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Preparing to Haul North

June 16, 2012

From Hanalei Bay, Kauai.

Readying for a passage has all the charm of packing for a business trip. Your flight is a red-eye, as usual. It’s late when you dig for the suitcase. Your brain moves with resentment between counting out underwear and the next day’s as yet unassembled presentation. That’s for doing on the plane. There will be no sleep for you. Where is the deodorant? Don’t forget the laptop. Did you remember to book a hotel?

The morrow will contain adventure, but it is attended by a sense of dread.

That’s how I feel about this passage.

First there’s the weather, the main feature of which is the North Pacifc High, a great mass of still air as big as Texas that sits between Hawaii and the US. It cannot be gone through; it must be gone around, and to do so Murre and I will likely have to sail due north to the latitude of Vancouver before we can bare east for the continent.

A typical year could look like this: out of Hawaii we’d be sailing close hauled on brisk northeast trades. It’s a wet, rough ride euphemistically called the “barf run” by cruisers. These winds could hold out as much as a week, but each day they’d grow lighter as we press north. As we approached the western flank of the high and at roughly the latitude of San Francisco, we’d enter what are called the “Horse Latitudes” (origin uncertain), a transition zone between the trades and north pacific weather. Wind here would be light and variable, especially if we were too far east, too close to the high. Further north we’d encounter the northwesterlies coming down out of Asia and Alaska that should carry us on a run to the coast. These northwesterlies are typical winds, not “trades”–they aren’t that steady or predictable; rather they are called “prevailing”, which means, in fact, that wind could come from any direction. Making so much northing would put us squarely into the high latitudes and into the train of lows that march from Japan toward Alaska all year. Our chances of seeing a strong blow in this region would be good, even in summer.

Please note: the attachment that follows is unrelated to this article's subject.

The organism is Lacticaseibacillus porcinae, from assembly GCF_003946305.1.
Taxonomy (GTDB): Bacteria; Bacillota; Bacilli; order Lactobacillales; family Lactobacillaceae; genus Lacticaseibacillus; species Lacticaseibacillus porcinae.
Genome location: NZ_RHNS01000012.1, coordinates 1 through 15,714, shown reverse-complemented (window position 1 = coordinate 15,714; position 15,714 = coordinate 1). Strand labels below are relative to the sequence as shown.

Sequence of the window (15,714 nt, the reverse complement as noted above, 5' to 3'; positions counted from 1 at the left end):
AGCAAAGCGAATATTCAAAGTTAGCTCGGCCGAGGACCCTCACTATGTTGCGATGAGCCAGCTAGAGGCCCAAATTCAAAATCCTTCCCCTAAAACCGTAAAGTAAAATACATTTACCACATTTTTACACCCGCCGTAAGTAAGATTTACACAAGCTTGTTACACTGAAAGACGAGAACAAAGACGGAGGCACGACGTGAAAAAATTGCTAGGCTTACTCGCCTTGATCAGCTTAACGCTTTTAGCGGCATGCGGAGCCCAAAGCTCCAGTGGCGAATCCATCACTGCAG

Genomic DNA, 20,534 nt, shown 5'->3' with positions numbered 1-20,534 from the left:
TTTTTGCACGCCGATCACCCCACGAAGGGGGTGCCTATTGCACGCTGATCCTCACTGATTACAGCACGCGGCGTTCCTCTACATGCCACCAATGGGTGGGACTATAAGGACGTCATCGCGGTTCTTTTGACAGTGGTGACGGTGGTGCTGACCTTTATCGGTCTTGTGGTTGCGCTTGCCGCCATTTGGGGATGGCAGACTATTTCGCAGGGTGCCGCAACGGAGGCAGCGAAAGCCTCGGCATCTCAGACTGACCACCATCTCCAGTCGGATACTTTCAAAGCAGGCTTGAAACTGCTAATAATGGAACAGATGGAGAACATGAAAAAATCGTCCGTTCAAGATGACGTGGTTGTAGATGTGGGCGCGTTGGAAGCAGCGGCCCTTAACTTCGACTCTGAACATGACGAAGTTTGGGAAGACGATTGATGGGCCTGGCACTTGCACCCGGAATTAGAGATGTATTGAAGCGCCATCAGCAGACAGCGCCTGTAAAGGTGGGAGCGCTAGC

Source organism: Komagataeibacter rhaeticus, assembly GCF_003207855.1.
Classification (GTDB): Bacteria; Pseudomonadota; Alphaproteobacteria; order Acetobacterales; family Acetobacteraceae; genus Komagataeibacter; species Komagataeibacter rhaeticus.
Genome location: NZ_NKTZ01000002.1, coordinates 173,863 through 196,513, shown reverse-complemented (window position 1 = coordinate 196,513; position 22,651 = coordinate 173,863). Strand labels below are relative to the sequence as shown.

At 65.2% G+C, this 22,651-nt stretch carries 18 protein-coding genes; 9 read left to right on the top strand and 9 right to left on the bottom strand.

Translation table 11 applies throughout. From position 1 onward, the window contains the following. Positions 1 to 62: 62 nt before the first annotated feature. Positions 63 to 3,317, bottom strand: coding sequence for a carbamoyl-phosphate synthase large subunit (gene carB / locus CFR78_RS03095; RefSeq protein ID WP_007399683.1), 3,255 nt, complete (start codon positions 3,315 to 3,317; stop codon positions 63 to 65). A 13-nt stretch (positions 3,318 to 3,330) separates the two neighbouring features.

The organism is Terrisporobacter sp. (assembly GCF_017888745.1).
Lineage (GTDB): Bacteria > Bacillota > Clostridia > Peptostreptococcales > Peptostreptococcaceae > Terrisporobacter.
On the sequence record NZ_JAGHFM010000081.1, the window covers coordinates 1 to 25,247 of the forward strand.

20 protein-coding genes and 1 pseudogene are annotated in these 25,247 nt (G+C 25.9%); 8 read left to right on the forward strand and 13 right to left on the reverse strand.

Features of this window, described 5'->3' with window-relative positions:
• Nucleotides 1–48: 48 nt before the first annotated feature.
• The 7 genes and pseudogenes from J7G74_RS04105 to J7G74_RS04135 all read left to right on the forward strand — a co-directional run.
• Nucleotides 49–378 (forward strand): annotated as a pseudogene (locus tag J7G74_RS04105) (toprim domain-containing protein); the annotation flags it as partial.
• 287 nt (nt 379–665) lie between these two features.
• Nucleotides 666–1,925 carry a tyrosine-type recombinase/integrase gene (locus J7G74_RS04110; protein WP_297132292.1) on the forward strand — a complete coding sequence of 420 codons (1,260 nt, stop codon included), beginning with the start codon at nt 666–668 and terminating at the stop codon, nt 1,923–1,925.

This is a surface analysis weather chart of the North Pacific for June 16, 2012. Note that Hawaii is located in the lower middle right and is easy to miss given the chart’s scale. Today the North Pacific High, denoted by a large “H”, is north and east of the island chain and west and south of San Francisco. It is not yet as far north as is typical at the height of summer. Today there is a long stream of strong southwesterly winds blowing from its northwestern edge toward Canada. Also note the very large low pressure system, “L”, in the gulf of Alaska.